Boy, 5, from Worthing takes his first-ever steps

James O'Hagan, who has cerebral palsy, can now take a few steps after surgery in the USA. Pictured with his mum, W02596p12

James O'Hagan, who has cerebral palsy, can now take a few steps after surgery in the USA. Pictured with his mum, W02596p12

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THE year 2012 looks set to be a great one for a five-year-old who is learning to walk for the first time.

James O’Hagan got the best Christmas present ever after returning from having revolutionary surgery in the USA a couple of weeks ago and taking his first ever steps.

The Worthing schoolboy has spastic diplegia cerebral palsy, meaning his legs were previously very stiff and he could only stand on his tip toes. But since the surgery he has amazed his parents Brian and Grace by starting to walk unaided.

Brian, 40, of Hurst Avenue, said: “His body has changed completely. His lower body has no stiffness now and he can do things he couldn’t do before.

“It’s been hugely emotional and there’s been an amount of disbelief really. It’s just been joyous and it’s a very exciting time.

“We’re hopeful it’s going to be a very positive year and that by the end of it James will be walking.”

James had Selective Dorsal Rhizotomy (SDR) surgery in St Louis, Missouri, in November. The family spent a month in America while James recovered, and it was shortly after returning to the UK in mid-December that James took his first unaided steps.

He will now have to have intensive physiotherapy for the foreseeable future, to give the operation the best chance of working to its fullest potential.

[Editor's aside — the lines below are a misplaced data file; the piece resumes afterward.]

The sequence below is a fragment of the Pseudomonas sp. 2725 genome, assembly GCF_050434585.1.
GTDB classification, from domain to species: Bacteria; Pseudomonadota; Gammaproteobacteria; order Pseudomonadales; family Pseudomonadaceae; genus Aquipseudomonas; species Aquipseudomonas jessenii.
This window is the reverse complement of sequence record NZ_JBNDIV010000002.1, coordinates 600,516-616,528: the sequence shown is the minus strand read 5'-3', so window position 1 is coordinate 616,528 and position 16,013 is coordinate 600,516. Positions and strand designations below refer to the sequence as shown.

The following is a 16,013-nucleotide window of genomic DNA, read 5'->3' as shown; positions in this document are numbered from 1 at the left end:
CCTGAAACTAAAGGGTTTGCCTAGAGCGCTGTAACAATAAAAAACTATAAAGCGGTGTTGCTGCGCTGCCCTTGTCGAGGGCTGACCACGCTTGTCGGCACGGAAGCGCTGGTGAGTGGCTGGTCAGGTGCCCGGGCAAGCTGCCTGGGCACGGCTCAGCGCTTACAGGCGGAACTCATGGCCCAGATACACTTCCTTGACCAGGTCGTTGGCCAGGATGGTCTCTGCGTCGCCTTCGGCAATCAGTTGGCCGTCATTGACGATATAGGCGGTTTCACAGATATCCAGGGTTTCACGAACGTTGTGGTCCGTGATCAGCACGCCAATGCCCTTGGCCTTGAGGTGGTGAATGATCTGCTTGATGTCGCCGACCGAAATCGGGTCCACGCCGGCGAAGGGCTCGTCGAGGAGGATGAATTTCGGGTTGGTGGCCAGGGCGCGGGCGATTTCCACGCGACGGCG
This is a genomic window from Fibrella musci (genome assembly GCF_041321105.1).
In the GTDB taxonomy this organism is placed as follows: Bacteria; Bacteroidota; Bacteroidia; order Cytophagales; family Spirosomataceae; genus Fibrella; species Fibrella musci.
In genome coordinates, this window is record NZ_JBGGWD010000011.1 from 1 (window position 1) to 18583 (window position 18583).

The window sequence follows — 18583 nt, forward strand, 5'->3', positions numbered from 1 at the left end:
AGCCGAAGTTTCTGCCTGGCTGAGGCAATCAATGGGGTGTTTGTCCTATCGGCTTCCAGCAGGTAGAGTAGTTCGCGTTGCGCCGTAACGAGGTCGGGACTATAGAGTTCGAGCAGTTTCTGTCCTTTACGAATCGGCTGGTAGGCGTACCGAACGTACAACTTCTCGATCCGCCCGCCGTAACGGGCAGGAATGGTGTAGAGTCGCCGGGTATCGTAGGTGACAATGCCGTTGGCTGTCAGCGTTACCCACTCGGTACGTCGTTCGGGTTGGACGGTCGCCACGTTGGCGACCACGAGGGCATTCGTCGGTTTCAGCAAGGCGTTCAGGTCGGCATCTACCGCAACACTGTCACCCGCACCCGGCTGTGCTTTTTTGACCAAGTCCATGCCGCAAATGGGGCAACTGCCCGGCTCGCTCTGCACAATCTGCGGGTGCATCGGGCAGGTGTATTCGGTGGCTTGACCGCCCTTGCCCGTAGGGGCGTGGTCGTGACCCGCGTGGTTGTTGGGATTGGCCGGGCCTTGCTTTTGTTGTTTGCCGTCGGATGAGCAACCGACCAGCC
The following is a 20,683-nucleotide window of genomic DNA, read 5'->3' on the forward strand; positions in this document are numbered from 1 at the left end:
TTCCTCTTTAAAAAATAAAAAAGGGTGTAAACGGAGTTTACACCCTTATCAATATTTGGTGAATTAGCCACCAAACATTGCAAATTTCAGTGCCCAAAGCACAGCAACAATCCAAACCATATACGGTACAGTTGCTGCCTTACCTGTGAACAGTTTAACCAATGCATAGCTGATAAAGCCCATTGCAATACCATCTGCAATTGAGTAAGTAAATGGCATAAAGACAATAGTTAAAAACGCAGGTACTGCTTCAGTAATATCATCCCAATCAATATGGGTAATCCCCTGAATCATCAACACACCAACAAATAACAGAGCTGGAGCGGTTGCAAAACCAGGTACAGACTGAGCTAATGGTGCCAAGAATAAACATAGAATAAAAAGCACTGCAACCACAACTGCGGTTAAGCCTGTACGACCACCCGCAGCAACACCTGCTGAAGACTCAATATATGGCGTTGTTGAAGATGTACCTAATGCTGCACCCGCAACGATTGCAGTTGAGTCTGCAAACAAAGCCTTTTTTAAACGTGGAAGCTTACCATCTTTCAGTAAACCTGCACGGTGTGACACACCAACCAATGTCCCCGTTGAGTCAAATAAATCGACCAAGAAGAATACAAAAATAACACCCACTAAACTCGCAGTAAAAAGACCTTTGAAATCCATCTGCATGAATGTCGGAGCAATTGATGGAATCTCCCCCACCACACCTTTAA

Brian said: “The operation was only half the work really, and James will have to have a lot of physio but he’s being really good about it.”

The family had to raise £45,000 to pay for the surgery to be performed in the USA, as the operation is not offered in the UK on the NHS. It was carried out at the world’s leading centre for the treatment of cerebral palsy, and was performed by expert in the field Dr T. S. Park.

Through a series of fund-raising events, Brian and Grace, 45, managed to raise around £52,000, the surplus from which will be used to fund James’ physiotherapy.

But the couple said they may still hold another fund-raiser this summer, as there is equipment they could buy which would help James, such as a special trike, which they cannot currently afford.

“If we do it, we won’t go at it like last year, but we may just do something,” Brian said.

In the future, Brian said he would like to see the operation offered for free in this country, so other families could enjoy the same benefits as James.

Brian added: “Throughout the whole experience I kept thinking about families who can’t afford it or can’t raise the money they need for their children to have the operation.

“It’s heart-breakng, as even if James made no more progress the difference in him already is amazing.

“I hope it is soon available in the UK as James has more confidence now – it’s just made such a difference to his life.”